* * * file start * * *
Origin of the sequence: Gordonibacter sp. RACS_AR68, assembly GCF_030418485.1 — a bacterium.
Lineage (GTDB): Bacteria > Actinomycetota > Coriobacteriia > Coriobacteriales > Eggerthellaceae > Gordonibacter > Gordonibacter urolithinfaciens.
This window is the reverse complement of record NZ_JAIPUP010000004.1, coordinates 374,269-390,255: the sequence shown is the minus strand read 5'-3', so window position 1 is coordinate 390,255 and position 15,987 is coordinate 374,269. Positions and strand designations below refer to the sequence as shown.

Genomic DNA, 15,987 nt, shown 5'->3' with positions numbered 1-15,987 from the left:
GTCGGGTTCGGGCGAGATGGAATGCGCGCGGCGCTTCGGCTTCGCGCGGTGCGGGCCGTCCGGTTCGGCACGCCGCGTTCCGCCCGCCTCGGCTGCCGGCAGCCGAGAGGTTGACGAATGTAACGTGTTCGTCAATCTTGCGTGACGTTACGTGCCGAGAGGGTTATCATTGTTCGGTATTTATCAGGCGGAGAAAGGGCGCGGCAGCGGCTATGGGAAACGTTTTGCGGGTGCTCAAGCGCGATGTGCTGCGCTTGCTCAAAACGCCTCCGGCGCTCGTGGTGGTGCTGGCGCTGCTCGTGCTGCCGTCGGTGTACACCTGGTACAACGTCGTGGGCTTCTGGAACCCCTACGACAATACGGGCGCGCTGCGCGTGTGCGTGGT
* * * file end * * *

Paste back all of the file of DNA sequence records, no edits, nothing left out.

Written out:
Origin of the sequence: Gordonibacter sp. RACS_AR68, assembly GCF_030418485.1 — a bacterium.
Lineage (GTDB): Bacteria > Actinomycetota > Coriobacteriia > Coriobacteriales > Eggerthellaceae > Gordonibacter > Gordonibacter urolithinfaciens.
This window is the reverse complement of record NZ_JAIPUP010000004.1, coordinates 374,269-390,255: the sequence shown is the minus strand read 5'-3', so window position 1 is coordinate 390,255 and position 15,987 is coordinate 374,269. Positions and strand designations below refer to the sequence as shown.

Genomic DNA, 15,987 nt, shown 5'->3' with positions numbered 1-15,987 from the left:
GTCGGGTTCGGGCGAGATGGAATGCGCGCGGCGCTTCGGCTTCGCGCGGTGCGGGCCGTCCGGTTCGGCACGCCGCGTTCCGCCCGCCTCGGCTGCCGGCAGCCGAGAGGTTGACGAATGTAACGTGTTCGTCAATCTTGCGTGACGTTACGTGCCGAGAGGGTTATCATTGTTCGGTATTTATCAGGCGGAGAAAGGGCGCGGCAGCGGCTATGGGAAACGTTTTGCGGGTGCTCAAGCGCGATGTGCTGCGCTTGCTCAAAACGCCTCCGGCGCTCGTGGTGGTGCTGGCGCTGCTCGTGCTGCCGTCGGTGTACACCTGGTACAACGTCGTGGGCTTCTGGAACCCCTACGACAATACGGGCGCGCTGCGCGTGTGCGTGGT